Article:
Jack is a one-time protester, itinerant farm-worker, vagrant, poet and seer who has spent 30 years on the road, and of At Hawthorn Time’s four main characters he’s the one with the least conventional life. When the book opens he has just served half of a prison sentence, the latest in a long line of convictions for trespass; he skips bail to walk up Watling Street, now the A5, in search of work. Jack’s journey north out of London was, for me, uncharted territory.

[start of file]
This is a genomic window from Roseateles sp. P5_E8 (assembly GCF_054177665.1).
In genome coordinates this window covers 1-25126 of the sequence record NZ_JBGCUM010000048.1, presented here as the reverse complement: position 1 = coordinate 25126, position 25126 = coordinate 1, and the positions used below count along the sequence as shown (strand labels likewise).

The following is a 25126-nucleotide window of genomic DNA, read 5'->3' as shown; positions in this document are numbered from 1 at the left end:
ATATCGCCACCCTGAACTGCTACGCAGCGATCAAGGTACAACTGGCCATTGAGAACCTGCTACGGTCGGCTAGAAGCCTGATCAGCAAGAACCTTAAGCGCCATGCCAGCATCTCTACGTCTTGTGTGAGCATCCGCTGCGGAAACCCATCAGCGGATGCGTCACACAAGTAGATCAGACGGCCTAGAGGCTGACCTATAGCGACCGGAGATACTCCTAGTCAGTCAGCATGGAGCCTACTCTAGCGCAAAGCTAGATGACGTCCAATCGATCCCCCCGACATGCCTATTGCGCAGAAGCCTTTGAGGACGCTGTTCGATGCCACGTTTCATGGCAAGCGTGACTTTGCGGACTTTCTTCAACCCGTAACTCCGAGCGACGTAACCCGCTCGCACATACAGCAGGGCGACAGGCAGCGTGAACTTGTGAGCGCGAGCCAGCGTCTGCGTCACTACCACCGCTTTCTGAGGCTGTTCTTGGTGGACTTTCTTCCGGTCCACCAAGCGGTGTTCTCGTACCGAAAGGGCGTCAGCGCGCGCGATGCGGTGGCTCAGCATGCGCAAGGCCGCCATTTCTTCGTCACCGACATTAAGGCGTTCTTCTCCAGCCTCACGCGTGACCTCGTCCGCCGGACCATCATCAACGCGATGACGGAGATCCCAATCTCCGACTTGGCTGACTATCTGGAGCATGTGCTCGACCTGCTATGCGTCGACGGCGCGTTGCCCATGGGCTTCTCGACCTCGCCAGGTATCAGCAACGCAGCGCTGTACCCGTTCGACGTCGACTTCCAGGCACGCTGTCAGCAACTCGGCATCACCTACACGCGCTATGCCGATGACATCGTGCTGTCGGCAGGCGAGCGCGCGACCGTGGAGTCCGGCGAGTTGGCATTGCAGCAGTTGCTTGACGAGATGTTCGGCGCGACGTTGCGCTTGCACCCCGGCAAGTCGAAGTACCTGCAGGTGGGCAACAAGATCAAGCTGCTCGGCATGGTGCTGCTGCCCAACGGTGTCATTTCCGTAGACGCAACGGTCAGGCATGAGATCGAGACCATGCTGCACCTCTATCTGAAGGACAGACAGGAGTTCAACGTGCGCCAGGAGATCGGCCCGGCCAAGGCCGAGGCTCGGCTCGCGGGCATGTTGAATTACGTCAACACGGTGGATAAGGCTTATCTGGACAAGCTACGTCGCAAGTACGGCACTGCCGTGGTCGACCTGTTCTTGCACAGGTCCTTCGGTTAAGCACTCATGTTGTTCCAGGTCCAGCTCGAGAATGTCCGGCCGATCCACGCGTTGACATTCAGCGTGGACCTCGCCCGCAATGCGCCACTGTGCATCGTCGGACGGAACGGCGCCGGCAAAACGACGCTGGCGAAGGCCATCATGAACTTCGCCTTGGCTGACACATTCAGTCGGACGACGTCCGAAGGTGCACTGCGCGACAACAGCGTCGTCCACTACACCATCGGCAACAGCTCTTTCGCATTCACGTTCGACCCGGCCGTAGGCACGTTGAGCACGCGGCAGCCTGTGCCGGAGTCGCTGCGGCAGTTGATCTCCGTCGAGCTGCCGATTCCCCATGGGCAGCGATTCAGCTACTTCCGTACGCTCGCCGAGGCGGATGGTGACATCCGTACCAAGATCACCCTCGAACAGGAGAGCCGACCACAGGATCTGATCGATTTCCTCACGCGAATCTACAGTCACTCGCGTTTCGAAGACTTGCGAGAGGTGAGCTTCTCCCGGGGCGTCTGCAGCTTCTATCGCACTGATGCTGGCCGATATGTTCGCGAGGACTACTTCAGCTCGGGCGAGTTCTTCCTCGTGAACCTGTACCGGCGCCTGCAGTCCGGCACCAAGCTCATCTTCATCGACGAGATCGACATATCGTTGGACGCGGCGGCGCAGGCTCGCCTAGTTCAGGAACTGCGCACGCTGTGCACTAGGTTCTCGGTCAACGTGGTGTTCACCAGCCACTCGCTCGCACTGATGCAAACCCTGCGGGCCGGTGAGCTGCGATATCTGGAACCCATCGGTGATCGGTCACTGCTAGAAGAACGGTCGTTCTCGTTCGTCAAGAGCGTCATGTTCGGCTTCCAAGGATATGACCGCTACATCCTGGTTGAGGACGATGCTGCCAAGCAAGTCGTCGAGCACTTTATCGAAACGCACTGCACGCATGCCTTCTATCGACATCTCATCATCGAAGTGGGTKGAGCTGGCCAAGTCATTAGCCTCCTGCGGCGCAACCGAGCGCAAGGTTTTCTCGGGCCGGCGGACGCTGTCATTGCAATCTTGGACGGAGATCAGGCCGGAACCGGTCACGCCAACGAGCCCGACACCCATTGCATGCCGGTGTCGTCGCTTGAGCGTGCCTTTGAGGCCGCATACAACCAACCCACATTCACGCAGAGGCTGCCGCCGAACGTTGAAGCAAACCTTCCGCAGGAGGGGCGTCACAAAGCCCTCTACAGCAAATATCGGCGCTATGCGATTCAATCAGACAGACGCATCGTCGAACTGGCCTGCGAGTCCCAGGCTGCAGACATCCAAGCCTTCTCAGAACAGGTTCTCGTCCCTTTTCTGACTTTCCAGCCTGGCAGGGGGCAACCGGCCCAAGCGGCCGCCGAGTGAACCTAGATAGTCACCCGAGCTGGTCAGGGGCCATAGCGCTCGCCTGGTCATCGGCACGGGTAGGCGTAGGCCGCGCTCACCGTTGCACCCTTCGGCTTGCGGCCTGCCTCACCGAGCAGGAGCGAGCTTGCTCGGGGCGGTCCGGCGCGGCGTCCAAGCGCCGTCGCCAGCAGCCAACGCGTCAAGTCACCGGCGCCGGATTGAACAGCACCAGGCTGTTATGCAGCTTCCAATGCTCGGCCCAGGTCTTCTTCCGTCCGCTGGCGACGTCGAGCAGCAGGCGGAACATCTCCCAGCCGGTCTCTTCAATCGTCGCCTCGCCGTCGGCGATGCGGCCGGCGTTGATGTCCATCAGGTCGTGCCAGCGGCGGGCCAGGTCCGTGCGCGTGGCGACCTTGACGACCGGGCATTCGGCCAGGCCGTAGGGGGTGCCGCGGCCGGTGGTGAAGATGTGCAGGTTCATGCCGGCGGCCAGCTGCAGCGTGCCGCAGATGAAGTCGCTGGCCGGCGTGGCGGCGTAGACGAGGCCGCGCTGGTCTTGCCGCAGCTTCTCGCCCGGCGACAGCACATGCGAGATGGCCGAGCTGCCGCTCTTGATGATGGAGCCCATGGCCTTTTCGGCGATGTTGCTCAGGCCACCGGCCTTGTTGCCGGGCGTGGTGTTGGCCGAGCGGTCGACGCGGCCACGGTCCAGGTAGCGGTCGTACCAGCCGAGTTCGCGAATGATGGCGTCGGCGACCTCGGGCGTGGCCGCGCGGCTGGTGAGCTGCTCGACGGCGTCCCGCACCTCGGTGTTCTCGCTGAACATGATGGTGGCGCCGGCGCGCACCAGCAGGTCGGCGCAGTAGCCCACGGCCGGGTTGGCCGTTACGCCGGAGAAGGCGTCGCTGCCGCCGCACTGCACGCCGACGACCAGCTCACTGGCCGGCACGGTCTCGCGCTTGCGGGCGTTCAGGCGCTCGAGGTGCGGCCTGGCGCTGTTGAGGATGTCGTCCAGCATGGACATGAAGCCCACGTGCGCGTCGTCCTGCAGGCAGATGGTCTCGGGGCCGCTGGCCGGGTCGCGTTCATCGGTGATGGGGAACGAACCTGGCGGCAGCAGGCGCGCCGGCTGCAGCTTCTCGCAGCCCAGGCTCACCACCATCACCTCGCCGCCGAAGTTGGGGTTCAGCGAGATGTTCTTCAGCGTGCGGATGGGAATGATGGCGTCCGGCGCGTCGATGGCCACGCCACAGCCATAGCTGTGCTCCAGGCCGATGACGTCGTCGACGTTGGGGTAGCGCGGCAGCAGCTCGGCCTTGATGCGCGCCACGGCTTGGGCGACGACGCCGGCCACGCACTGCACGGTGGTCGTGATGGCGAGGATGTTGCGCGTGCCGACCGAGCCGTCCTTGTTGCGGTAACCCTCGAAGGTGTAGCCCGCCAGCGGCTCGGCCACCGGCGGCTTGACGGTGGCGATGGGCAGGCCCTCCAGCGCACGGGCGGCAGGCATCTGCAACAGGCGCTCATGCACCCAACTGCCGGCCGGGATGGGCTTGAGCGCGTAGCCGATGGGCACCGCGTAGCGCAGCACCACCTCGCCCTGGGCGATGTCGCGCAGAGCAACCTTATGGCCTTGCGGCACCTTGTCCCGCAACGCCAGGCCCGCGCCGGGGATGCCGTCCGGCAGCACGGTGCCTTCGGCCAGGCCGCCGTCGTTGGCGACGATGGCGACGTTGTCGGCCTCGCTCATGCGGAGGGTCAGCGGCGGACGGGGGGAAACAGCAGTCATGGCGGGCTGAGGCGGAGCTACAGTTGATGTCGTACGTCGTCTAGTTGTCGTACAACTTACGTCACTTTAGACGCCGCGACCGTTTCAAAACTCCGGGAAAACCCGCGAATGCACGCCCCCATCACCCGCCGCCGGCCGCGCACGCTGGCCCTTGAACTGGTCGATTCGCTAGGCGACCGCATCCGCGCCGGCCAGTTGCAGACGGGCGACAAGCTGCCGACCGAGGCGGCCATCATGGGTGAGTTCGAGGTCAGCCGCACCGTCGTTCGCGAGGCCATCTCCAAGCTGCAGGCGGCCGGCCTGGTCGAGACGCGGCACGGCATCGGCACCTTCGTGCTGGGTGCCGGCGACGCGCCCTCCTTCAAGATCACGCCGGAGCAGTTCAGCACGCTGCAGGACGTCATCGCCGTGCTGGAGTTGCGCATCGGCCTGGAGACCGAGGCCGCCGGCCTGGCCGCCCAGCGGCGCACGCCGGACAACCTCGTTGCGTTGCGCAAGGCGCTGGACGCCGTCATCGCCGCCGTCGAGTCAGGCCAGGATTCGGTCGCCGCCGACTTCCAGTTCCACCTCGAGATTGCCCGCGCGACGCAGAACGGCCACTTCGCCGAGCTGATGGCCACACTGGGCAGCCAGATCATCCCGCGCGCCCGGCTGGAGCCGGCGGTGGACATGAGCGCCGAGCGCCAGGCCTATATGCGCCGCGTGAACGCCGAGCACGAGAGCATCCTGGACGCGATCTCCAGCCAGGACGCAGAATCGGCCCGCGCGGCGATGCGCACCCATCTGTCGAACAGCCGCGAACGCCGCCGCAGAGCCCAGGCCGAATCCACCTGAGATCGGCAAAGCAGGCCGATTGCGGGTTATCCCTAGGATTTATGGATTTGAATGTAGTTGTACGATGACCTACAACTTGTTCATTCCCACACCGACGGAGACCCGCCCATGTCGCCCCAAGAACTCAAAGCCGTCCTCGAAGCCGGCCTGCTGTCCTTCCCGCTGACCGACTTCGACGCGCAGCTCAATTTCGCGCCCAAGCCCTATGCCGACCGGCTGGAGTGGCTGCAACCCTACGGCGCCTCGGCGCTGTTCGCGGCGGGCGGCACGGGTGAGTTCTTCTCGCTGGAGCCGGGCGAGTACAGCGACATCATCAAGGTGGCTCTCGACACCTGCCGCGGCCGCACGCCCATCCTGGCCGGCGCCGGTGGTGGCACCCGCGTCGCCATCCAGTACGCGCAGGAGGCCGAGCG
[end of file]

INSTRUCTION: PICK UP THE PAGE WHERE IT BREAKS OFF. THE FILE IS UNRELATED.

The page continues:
Not that the busy, workaday suburb of Harpenden felt particularly like the unknown as I disembarked from a train with my backpack one April morning. I was well prepared for the next four days, or so I thought: better than Jack would have been, anyway. I had hiking boots on, and a walking jacket, an Ordnance Survey map and a mobile phone; and I’d booked overnight stays at two pubs and a B&B, wild camping being illegal in England. I had water and cash, and my notebook, and the weather was nice. How hard could walking up Watling Street be?